When my Dad left the RadLab, I always thought it was because he got a better job with greater salary doing something similar to what he was doing before. Now that I think back on it, I suspect he also realized that the time of open air testing of nuclear weapons had passed and that there were other things that ultimately could prove more important. Maybe he was tired of the culture of secrecy so fundamentally engrained into every person working on the thermonuclear bomb projects - anyway, he started working for a company that manufactured nuclear electric generating plants using something called a High Temperature Gas Reactor.

As you might imagine, with this upbringing, (my mother is a nurse) I was in many respects, becoming a scientist - fascinated by the potential good that was seen at that time in unlimited nuclear power. I did major in chemistry and wanted to be an oceanographer, or maybe a nuclear physicist, I was never sure, before I went to law school at Berkeley, California.

One event from that period stands out, however, and I think it has compelled me over many years to completely rethink the nuclear age and the cold war and now its aftermath - weapons of mass destruction set loose in a world filled with injustice. More on that in a minute.

The event I am talking about happened when I was in ninth grade. I had a transistor radio, my first portable radio, and I remember having it on for two days straight, even during classes with a little earphone, I was that concerned and fascinated with the unfolding of world events. Soviet ships were heading toward Cuba, and the U.S. had made it clear if those ships passed through our naval blockade, we were prepared to launch a nuclear attack on the Soviet Union. Well, I thought I knew just a little about what that would mean. The bombs would hit the San Diego harbor, where the Navy was stationed 20 miles south of where we lived in Solana Beach, no doubt, and I would see the mushroom shaped clouds and who knows if we were far enough from the blast site to survive!

Some of the kids in my classes teased me about being so concerned. Are we at war yet, one asked in the hallway between classes? I turned and stared at him and listened more intently to XTRA news, the first 24 hours news station in the U.S. broadcast from Tijuana, Mexico.

Well, we are all still here. The cold war stayed mostly cold with a lot of heated rhetoric. We survived the evil empire of Ronald Reagan, and are gearing up for another battle over implementation of a new Star Wars type defense system being heralded by our cold-warrior types now ensconced in the White House. But the thinking I went through in those days during the Cuban Missile Crisis stays with me. The lessons of the book and play "Alas Babylon", the book and movie "On the Beach", the movie "The Day After", the nightmares of childhood, the clock on the magazine "The Bulletin of the Atomic Scientists" (to which my step-dad never subscribed) set at one minute to midnight (now it is at three or four minutes to midnight), still reverberate in my consciousness. These thoughts very much compelled me to accompany Brian Palecek and Louise Pare in October 1983 to Cooperstown, North Dakota to a meeting to form the North Dakota Peace Coalition. I think I was acting not so much from logic, or from a passion for peace, but rather from a far more basic emotion: fear.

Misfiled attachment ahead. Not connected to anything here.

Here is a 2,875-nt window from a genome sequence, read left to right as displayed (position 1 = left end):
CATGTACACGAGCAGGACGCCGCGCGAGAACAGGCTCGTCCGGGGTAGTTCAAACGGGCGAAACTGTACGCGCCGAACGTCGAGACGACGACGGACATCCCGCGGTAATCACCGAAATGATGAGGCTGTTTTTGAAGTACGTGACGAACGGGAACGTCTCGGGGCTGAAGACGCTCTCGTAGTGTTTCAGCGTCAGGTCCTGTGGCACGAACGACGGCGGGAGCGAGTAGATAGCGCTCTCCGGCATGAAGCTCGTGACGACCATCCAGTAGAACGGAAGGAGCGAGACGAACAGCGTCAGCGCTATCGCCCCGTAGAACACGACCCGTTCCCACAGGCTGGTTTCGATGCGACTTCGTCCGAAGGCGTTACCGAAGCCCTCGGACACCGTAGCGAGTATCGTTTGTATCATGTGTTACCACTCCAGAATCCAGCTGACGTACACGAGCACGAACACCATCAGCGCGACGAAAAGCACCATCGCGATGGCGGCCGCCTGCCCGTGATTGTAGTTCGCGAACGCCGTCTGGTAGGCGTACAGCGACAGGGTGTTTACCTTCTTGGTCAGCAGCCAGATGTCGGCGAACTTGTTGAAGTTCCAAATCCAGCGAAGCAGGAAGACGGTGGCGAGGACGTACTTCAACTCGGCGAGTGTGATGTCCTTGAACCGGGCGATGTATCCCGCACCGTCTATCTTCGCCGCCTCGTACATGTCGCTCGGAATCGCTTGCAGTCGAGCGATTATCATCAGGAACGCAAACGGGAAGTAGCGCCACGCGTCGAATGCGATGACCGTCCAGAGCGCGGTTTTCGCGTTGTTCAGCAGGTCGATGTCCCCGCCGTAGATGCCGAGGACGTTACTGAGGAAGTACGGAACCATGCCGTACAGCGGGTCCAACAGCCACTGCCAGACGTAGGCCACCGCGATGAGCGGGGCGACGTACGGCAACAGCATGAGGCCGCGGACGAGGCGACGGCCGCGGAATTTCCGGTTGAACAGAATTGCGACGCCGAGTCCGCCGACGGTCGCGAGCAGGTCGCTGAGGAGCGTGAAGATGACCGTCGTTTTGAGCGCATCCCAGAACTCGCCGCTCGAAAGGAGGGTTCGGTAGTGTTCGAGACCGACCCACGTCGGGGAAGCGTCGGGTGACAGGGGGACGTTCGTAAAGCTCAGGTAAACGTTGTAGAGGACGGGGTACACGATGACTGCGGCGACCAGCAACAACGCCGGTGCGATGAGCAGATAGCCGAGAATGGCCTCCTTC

We, all of us survivors from those early days of the ND Peace Coalition and all of the new members, too, have a lot to applaud ourselves for in the last 21 years. Think about it: I certainly was not one who would have believed that the site of our first protest at a missile silo in the Grand Forks Missile field near Starkweather, North Dakota would find those missiles dug out of the ground and destroyed!! I think we all need to applaud that unbelievable effort, and the efforts of those at organizations like NukeWatch that helped make our protests mean something.

But of course our job is not done.

That brings to me another side of myself that I have truly discovered only recently. I now realize that one of the things I am good at, if anything, is evaluating processes; how society fits together, how things mechanical, physical, chemical, biological and social, work and function. Give me a flow chart and I can figure out bottlenecks. Tell me that there are social tensions in a community and I will work to identify the players, their functions, what their powers are and what are some of the ways to manipulate the interacting forces to produce a desired result.

So it should come as no surprise that I have been working since just about the time I came to North Dakota to ensure that one particular process is in place to bring about justice in North Dakota: A human rights commission. We don't have it in place yet. But as long as I am here, as long as I have a voice to raise, I will work towards its establishment.

Let me give you just two recent examples of why this Commission is so important. Wednesday, this past week, October 5 an employee at UTTC came into my office and told me about two disturbing events that had occurred to her and her family. The first was familiar, a tale of a discriminating landlord who was making it difficult for her and her family (a husband and five children) to stay in the duplex they were renting. I recommended she go talk to the North Dakota Fair Housing office in Bismarck, an organization I am proud to have had a part in establishing.

The second event the employee, a Standing Rock Sioux Tribal member, told me about was profoundly disturbing. Apparently, one of the regional Class B basketball tournaments was held at the Mandan High School this past winter. The Ft. Yates team was in the finals, playing against Shiloh Christian School. Lots of young American Indian boys from Ft. Yates and elsewhere were there. Unfortunately, a bunch of them were chased outside in subfreezing weather by security officers who may or may not have been Mandan Police officers. When parents went outside to reclaim their children, some of the police officers made an effort to intimidate the parents further and wanted to force the boys outside again. All of this was justified, apparently, because one officer heard a Native American youth use some foul language that he believed was directed at the police. Shiloh won the game and some kids were seen chasing Native youth calling them names but there was no discipline taken against those children.